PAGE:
Acupuncture Points Notebook

: Chize : Cubit Marsh

Lu-5 : Hand Taiyin Lung 5

Classifications:
He-Sea and Water point

Child point of the Lung channel

Trigger point (Travell & Simons, 1998, Trigger Point Manual)

Location:
On the cubital crease of the elbow, in the depression at the radial side of the tendon of biceps brachii

Needling:
Perpendicular insertion 0.5 – 1 cun, or transverse needling to Shaohai He-3 combined with Quchi Pc-3 in "Crossed T-Shaped Needling".

TCM Actions:
Clears heat from the lung and descends rebellious qi
Regulates the water passages
Activates the channel
Relaxes the sinews and alleviates pain

TCM Indications:
  • Cough, coughing phlegm, asthma, wheezing, dyspnoea, shortness of breath, agitation and fullness of the chest.
  • Tidal fever, taxation fever, shivering, malaria, dry mouth and tongue, throat painful obstruction, tendency to sneeze.
  • Spitting blood, coughing blood, nosebleed, vomiting blood.
  • Vomiting, diarrhoea, abdominal distension.
  • Swelling of the four limbs, enuresis, frequent urination.
  • Pain of the lateral costal region, Heart pain, agitation of the Heart, sobbing with grief, acute and chronic childhood fright wind, epilepsy, clonic spasm.
  • Coldness of the shoulder, pain of the upper arm and shoulder, inability to raise the arm to the head, wandering painful obstruction of the elbow and upper arm, restricted movement of hte elbow, elbow pain, difficulty in opening and extending the hand, the five types of lumbar pain, crane's knee swelling and pain.

    Neuroanatomy:
    Superficial Innervation: Lateral cutaneous nerve of the forearm from C5 - C6
    Dermatome Segment: C6

    Trigger Point Associations:
    Muscle: Supinators
    Myotome Innervation: Posterior interosseous nerve, a continuation of the deep branch of the radial nerve from C7 - C8
    Location Notes: Same as for Quchi LI-11, but Travell & Simons reach the point from the medial side of the brachioradialis muscle
    Pain Referral Pattern: To lateral elbow and dorsum of base of thumb
    Indications: Aching pain in lateral elbow or dorsum of web of thumb ; Tennis elbow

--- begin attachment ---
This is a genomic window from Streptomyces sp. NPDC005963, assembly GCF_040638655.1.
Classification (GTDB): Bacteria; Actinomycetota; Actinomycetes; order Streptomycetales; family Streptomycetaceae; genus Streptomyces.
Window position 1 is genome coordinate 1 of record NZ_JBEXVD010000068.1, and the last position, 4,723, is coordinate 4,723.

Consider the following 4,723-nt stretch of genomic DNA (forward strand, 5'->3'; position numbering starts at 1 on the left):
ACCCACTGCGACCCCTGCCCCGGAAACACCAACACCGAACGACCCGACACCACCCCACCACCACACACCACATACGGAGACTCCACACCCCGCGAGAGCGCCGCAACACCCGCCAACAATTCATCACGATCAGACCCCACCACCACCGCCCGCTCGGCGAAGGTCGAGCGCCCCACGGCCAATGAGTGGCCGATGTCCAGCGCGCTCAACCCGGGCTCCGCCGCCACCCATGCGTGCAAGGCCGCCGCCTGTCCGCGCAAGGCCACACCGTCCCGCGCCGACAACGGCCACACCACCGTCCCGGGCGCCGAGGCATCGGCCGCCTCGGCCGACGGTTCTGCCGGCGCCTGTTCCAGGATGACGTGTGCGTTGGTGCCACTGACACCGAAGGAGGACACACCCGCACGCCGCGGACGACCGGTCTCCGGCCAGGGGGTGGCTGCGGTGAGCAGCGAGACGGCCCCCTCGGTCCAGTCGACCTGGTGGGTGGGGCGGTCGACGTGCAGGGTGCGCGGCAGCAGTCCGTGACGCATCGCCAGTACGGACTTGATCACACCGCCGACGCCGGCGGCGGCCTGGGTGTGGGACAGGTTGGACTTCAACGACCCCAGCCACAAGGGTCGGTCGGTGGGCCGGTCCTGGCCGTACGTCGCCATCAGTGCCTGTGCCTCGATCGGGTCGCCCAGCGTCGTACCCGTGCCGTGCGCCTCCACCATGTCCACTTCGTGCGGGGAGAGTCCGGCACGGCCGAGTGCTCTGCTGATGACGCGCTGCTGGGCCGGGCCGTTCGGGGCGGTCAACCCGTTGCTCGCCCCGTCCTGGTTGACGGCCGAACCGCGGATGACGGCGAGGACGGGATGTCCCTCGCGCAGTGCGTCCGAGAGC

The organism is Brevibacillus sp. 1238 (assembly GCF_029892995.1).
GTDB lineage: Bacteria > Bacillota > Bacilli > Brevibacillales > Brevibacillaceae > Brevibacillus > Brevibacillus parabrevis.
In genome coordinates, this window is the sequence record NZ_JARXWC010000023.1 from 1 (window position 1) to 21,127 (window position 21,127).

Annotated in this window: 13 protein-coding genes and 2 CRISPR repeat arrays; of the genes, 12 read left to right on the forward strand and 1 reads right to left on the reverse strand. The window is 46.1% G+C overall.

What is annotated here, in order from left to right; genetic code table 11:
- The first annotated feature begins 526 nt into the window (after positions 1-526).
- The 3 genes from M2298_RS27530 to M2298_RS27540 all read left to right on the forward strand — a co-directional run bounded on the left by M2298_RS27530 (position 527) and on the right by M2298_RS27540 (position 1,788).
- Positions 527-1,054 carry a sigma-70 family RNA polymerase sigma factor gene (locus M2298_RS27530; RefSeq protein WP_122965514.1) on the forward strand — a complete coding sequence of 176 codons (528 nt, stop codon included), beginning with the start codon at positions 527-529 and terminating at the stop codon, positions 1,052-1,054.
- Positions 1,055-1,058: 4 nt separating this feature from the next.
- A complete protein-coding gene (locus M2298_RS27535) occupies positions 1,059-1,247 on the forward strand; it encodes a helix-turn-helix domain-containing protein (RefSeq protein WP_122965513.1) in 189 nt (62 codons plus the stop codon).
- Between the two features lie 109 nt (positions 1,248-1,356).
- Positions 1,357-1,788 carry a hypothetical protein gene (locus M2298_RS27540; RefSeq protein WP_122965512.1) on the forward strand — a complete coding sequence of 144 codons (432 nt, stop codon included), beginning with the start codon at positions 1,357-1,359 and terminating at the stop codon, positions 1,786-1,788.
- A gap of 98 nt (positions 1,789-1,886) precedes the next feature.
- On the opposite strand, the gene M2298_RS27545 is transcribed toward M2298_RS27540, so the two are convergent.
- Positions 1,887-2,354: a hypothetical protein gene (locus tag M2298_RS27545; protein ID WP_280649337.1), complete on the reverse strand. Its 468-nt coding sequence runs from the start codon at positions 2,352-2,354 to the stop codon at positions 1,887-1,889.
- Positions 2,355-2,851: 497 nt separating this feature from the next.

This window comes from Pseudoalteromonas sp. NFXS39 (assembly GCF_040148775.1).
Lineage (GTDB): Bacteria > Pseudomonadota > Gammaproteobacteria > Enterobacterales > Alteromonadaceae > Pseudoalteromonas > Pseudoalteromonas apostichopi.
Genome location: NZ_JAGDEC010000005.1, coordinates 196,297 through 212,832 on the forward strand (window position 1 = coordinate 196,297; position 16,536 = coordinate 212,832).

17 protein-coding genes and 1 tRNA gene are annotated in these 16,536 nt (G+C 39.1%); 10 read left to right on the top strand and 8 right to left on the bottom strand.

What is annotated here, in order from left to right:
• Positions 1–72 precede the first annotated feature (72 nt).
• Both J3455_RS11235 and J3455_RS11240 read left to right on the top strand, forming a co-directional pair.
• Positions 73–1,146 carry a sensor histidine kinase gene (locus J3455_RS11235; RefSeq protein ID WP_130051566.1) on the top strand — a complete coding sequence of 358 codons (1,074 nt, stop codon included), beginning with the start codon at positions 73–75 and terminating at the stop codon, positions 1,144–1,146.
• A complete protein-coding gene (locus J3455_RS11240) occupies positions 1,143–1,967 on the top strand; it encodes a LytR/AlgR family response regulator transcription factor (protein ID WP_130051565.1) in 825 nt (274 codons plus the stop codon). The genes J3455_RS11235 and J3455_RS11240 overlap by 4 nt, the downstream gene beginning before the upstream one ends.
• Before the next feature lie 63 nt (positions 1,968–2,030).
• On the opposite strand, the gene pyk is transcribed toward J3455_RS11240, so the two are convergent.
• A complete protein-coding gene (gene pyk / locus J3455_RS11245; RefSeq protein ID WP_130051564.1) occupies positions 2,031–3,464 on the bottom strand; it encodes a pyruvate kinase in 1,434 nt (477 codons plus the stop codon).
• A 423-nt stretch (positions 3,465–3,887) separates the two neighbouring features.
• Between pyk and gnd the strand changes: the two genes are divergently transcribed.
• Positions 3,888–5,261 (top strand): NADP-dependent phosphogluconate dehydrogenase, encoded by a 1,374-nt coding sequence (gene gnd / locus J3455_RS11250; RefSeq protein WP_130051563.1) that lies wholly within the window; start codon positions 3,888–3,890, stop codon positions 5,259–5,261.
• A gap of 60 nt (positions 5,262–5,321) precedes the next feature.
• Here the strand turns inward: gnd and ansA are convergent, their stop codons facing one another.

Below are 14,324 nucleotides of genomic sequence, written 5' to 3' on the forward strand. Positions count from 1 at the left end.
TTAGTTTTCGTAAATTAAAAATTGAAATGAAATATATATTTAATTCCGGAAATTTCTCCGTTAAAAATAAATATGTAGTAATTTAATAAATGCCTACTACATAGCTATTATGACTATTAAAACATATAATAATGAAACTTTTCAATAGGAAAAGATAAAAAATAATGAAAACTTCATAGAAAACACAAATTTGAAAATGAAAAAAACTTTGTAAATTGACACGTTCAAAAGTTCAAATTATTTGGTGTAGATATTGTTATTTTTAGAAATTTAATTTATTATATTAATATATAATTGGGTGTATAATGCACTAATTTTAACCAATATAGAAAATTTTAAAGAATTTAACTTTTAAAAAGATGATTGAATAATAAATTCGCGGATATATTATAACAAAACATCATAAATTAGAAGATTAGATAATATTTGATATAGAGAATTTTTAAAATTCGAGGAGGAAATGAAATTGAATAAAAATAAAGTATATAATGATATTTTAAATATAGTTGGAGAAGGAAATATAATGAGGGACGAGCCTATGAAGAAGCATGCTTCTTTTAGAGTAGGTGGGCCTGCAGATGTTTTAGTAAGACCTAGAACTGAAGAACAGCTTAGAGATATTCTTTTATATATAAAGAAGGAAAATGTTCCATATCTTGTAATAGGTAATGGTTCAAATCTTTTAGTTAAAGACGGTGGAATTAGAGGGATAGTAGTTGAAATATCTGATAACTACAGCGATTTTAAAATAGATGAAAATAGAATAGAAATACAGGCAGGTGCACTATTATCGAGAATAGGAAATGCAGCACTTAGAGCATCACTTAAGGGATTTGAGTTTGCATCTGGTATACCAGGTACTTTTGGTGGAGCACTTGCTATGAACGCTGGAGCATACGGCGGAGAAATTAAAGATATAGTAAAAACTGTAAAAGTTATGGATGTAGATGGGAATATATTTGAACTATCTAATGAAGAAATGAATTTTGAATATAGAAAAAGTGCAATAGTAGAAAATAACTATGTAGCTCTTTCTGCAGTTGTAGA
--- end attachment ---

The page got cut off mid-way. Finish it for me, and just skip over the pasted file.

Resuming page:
Notes:
    Ling Shu Ch. 44, On the Qi Moving in Accordance with the Norms, indicates that the He-Sea points should be pierced in autumn or when the disease is a result of immoderate diet. The seasonal aspect should not be interpreted literally as it describes the flavours as "controlled by autumn", probably referring to the mouth, nose and throat where the metal channels run. It also describes the morning, afternoon, evening and night cycle of the day to be like the four seasons of the year with evening corresponding to autumn. Perhaps the most likely interpretation is during middle age, the autumn period of life, when the effects immoderate diet are likely to start to show.

    Ling Shu Ch. 71, On Evil Visitors, says that when a depletion evil is in the Lung and Heart it remains in two elbows. Yuen's theory of the Divergent meridians suggests that they store pathogens at the major joints, depleting our resources while they do, which would make this a potential point for for the Lung/Large Intestine Divergent.

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    "Crossed T-Shaped Needling" involves transverse needling from Quze Lu-5 to Shaohai He-3 combined with perpendicular needling of Quchi Pc-3 for pain or paralysis of the upper limbs and heat in the upper body (Liu Yan, 2008, Diagrams of Acupuncture Manipulations, p.131).

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    In five element acupuncture this point is reduced to drain excess in the Lung.

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    Wang Yu-Ji often starts with this point and Yinlingquan Sp-9 as a means of harmonising the Taiyin Qi dynamic and function of fluid transformation. This is due to the Spleen governing the rising of clear Yang and the Lung governing the descent of True Qi creating a cyclical motion (Wang & Robertson, 2008, Applied Channel Theory).

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    In Tung acupuncture the Qu Ling, Score Mound, point is located here, or 1.5 cun distal. It is often combined with Quchi LI-11 and used for treating a variety of Lung channel problems (Chu, 2015).

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    Medieval phlebotomy point (John de Foxton, 1408: Liber Cosmographiae, maa.cam.ac.uk; Hans von Gersdorff, 1517: Feldtbüch der Wundartzney, www.nlm.nih.gov).

    Galen (Brain, 1986, Galen on Bloodletting) also advised bleeding at the elbow for pleuritic pain (p.23) and for unrelenting nosebleed (p.84). See notes to Quze Pc-3 which seems a better location but the median cubital vein could be found here also.

    Galen also mentions the cephalic (humeral) vein and therefore this point specifically for pain in the eye and disorders of the upper neck, face and head, while the basilic vein on the inside of the elbow, near Shaohai He-3 for disorders of the lower neck (ibid.: p.91). At another point he says to bleed this point in any disorders above the level of the chest (ibid.: p.93).

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    In Tibetan medicine:
    Moxa point (AMNH, Tibetan Medical Paintings)


    Reference Notes: (click to display)